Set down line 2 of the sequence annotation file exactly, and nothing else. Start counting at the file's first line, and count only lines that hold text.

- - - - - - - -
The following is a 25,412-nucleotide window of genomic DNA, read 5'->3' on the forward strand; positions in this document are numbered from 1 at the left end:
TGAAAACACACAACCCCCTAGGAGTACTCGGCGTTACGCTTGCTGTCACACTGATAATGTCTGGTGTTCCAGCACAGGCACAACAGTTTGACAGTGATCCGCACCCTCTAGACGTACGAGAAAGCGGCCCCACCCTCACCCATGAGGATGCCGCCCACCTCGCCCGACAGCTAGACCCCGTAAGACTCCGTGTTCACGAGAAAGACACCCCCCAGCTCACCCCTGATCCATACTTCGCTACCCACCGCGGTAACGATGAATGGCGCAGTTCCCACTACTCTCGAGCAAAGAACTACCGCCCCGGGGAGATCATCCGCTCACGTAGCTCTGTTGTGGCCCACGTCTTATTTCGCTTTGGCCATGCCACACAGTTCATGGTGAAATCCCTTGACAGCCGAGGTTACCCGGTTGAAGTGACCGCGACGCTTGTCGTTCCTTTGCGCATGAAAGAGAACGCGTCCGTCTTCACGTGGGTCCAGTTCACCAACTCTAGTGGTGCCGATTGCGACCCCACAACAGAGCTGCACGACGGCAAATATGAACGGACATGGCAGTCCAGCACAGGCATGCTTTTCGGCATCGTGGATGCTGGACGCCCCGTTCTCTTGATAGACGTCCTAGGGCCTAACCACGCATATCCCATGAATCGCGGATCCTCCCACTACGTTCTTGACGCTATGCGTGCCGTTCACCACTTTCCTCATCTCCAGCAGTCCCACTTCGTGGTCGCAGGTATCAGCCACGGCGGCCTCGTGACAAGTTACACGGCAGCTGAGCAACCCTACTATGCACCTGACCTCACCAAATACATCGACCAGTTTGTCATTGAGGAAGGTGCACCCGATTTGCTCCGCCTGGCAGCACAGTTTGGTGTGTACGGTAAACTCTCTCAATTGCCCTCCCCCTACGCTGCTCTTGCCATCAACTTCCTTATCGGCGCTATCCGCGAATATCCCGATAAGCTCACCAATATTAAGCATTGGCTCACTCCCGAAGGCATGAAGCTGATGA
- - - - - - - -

TGAAAACACACAACCCCCTAGGAGTACTCGGCGTTACGCTTGCTGTCACACTGATAATGTCTGGTGTTCCAGCACAGGCACAACAGTTTGACAGTGATCCGCACCCTCTAGACGTACGAGAAAGCGGCCCCACCCTCACCCATGAGGATGCCGCCCACCTCGCCCGACAGCTAGACCCCGTAAGACTCCGTGTTCACGAGAAAGACACCCCCCAGCTCACCCCTGATCCATACTTCGCTACCCACCGCGGTAACGATGAATGGCGCAGTTCCCACTACTCTCGAGCAAAGAACTACCGCCCCGGGGAGATCATCCGCTCACGTAGCTCTGTTGTGGCCCACGTCTTATTTCGCTTTGGCCATGCCACACAGTTCATGGTGAAATCCCTTGACAGCCGAGGTTACCCGGTTGAAGTGACCGCGACGCTTGTCGTTCCTTTGCGCATGAAAGAGAACGCGTCCGTCTTCACGTGGGTCCAGTTCACCAACTCTAGTGGTGCCGATTGCGACCCCACAACAGAGCTGCACGACGGCAAATATGAACGGACATGGCAGTCCAGCACAGGCATGCTTTTCGGCATCGTGGATGCTGGACGCCCCGTTCTCTTGATAGACGTCCTAGGGCCTAACCACGCATATCCCATGAATCGCGGATCCTCCCACTACGTTCTTGACGCTATGCGTGCCGTTCACCACTTTCCTCATCTCCAGCAGTCCCACTTCGTGGTCGCAGGTATCAGCCACGGCGGCCTCGTGACAAGTTACACGGCAGCTGAGCAACCCTACTATGCACCTGACCTCACCAAATACATCGACCAGTTTGTCATTGAGGAAGGTGCACCCGATTTGCTCCGCCTGGCAGCACAGTTTGGTGTGTACGGTAAACTCTCTCAATTGCCCTCCCCCTACGCTGCTCTTGCCATCAACTTCCTTATCGGCGCTATCCGCGAATATCCCGATAAGCTCACCAATATTAAGCATTGGCTCACTCCCGAAGGCATGAAGCTGATGA